Small colleges, large growth

This past week my wife and I attended our daughter’s senior project presentation. She did a marvelous job, showing equal parts poise and command of her material, to well-mask her nervousness. Her professors thought so as well giving her an A on her presentation.

Our daughter attends a small college with about 900 students. She has truly come into her own here, knowing her professors and advisors and having a terrific cadre of friends and associates. She has been involved with several campus groups and is now co-captain of the climbing team.

She has done well making the honor roll each semester, even as she modified her majors, minors and concentrations. She is her own person and diplomatically and eloquently pushes back when she does not care for every part of your argument. She has become a keen observer of protecting our environment and civil rights.

We are so very proud of the young woman and person she has become. As high schoolers and their parents look at colleges and universities, I would encourage them to find the right fit for them. Maybe a big place will be the right fit, but for some, they may get lost. For my daughter, a small college has been profound. She has grown immensely.


24 thoughts on “Small colleges, large growth

    • Thanks Roger. It was wonderful to see her do this. And, we had fun taking her friends out dinner with us afterwards. Just to hear their banter was a delight.

  1. As one who attended a small college and a large university for graduate work, I can attest that the former was far and away the better spot — for me. You are right, each person must find this or her best fit, but the small college offers so many advantages and the faculty at small colleges are almost always there because they love teaching. And large universities still stress publication and research. Freshmen and Sophomores often get the graduate student who has other priorities.
    Your daughter found her perfect fit and it seems to have worked out well for her. Tell her “congratulations” from one of her Dad’s blogging friends.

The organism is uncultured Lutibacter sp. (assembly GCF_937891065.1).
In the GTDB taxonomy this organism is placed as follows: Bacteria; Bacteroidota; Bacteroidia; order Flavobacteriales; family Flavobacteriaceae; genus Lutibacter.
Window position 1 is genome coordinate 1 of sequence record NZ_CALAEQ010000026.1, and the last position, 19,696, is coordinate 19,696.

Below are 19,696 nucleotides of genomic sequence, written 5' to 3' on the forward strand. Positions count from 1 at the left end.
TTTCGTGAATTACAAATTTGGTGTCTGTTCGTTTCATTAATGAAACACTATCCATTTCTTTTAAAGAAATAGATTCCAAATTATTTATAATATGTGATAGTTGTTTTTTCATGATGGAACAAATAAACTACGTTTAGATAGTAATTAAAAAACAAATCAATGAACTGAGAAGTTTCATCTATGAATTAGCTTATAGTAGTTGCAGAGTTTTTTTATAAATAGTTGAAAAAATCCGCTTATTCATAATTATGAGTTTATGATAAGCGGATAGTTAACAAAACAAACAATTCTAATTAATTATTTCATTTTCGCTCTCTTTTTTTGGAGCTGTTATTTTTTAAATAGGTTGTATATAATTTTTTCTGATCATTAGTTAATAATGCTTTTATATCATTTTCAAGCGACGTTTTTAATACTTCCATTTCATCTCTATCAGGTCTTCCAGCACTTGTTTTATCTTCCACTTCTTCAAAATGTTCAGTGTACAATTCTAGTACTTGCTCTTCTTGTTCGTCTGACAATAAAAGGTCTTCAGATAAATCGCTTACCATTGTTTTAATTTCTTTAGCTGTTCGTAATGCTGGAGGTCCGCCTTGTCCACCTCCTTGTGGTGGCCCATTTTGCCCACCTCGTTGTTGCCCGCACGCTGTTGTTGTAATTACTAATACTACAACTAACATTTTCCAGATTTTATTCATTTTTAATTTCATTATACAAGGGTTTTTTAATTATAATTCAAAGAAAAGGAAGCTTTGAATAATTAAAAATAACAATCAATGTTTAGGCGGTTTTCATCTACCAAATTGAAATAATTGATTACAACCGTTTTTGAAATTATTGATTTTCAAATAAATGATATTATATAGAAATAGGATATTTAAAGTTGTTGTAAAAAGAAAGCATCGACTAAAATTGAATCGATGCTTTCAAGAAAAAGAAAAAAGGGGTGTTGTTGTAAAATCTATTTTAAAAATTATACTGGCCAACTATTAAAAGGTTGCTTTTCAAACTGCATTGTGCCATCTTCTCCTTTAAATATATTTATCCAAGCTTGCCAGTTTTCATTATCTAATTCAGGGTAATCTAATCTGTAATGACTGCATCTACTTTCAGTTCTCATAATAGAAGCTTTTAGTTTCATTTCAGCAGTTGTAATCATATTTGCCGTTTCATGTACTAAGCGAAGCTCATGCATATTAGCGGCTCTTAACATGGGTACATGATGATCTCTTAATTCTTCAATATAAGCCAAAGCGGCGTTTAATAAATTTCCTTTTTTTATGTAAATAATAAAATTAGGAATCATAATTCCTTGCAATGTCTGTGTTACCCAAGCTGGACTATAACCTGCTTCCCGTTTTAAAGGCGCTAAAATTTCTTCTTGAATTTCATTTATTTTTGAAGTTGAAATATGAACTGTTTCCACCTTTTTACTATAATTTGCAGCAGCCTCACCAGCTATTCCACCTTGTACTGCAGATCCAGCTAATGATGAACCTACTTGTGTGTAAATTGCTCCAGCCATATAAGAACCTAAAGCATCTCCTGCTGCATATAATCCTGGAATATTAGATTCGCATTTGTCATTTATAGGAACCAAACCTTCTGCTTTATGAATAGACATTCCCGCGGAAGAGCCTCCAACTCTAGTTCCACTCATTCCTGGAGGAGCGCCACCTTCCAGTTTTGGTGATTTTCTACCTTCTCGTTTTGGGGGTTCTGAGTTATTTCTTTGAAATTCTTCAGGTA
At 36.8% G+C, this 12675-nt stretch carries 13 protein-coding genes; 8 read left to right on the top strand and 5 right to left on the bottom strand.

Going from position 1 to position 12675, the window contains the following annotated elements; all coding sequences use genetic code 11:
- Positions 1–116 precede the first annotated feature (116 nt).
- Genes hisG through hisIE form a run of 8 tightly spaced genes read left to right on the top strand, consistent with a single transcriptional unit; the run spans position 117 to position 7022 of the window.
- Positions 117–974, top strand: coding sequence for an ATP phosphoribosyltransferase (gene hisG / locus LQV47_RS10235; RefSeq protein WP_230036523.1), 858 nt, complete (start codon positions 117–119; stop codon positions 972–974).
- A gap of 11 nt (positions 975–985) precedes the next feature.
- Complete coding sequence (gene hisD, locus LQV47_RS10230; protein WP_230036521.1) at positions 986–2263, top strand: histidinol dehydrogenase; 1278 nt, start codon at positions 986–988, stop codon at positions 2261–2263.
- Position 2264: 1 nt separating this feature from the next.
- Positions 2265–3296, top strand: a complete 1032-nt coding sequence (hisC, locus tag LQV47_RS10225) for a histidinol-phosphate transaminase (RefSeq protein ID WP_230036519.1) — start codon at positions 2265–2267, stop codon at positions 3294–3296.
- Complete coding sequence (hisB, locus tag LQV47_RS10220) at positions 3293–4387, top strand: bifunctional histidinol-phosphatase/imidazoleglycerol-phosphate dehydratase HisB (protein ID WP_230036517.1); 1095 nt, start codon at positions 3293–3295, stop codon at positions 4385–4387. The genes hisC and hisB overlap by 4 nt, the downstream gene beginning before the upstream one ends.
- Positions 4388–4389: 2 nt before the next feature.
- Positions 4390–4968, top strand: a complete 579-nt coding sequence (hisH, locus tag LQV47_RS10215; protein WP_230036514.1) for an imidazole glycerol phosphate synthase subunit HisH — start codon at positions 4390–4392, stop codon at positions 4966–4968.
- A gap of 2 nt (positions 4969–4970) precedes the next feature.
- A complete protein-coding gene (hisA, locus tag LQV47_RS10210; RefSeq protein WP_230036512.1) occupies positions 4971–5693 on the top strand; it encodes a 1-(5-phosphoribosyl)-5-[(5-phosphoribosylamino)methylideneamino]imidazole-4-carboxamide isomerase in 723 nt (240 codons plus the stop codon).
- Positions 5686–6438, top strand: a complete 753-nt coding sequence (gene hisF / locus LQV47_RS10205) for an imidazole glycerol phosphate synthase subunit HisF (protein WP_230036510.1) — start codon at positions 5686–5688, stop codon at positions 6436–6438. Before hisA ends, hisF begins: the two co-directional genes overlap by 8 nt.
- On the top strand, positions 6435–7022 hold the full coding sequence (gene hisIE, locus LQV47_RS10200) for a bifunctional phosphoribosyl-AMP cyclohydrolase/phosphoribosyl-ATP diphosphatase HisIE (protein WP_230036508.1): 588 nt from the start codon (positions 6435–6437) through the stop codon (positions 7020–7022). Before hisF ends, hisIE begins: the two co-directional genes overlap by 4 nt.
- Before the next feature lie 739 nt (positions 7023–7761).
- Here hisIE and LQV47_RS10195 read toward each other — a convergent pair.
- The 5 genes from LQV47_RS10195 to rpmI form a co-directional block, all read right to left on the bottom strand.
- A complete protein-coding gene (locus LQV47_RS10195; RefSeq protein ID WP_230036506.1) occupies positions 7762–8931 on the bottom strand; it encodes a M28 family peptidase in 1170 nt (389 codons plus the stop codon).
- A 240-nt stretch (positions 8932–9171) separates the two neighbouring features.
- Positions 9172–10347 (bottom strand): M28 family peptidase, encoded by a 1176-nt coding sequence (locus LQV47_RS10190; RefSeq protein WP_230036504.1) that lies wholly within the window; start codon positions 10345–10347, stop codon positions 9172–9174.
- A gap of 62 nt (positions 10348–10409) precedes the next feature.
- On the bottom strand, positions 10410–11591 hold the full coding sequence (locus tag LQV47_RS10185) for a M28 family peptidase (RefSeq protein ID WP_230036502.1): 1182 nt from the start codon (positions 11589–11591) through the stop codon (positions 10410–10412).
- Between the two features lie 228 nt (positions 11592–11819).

• Jill, many thanks. She did better than I would have, especially at that age. We knew she was nervous, since she was last of eight presenters, but she did well. Keith

      • Speaking in public has never been my strong suit. I used to have to make a presentation to the Board of Directors every month and it was the worst part of my job, even though they were all great guys and very supportive. I stuttered so much that my presentation always took twice as long as it needed to. I’m still like that.

      • Public speaking is the bane of many. I did a lot of it, but would never profess to be great at it. I was happiest when it was over.

  2. It is indescribable what parents feel at such moments. You see your daughter’s life repeating in moments. It is such a blessing to see how our kids have developed and how they took responsibility for their lives.
    Congratulations to your daughter, Keith!!

    • Thanks Erika. It was indeed as you describe. As I mentioned in my other comments, it was a joy to see her and then spend time with her and her friends. What I did not mention to Roger, seeing her and her beau holding hands walking in front of us was a thrill.

  3. Note to Readers: I went to two colleges in my career, one a community college for a year, and the rest at a arge university. The first one allowed me to get my feet wet. I had some very good professors and some not so great. At the university, the quality of professors was more consistent and I had some excellent ones. What made the university experience enjoyable is finding smaller groups of friends and associates – in my major, in a fraternity, in the larger school of business. I think without such groups, one can get lost at a big place.

  4. Note to Readers: Another example. My youngest son started at a larger university and migrated to a smaller college of a similar size to his sister’s. He flourished there as well. He knew his professors well and they nurtured him.

  5. Dear Keith,

    The advice I give young peoples who are starting out their careers is for them to connect with a mentor. I’m convinced that better organizations like law firms would be better served if new hires were partnered with a mentor.

    There is a lot to learn which is not taught at most universities. At a small college, the young person gets the added benefit of lots of mentors/ coaches who help them develop into confident young adults.

    Congratulations to your daughter for having delivered an outstanding presentation as her senior year project. It is the best reward for parents to see their young ones flourish.

    A book that I recommend reading for all young peoples, is Michelle Obama’s book, “Becoming.”

    Hugs, Gronda

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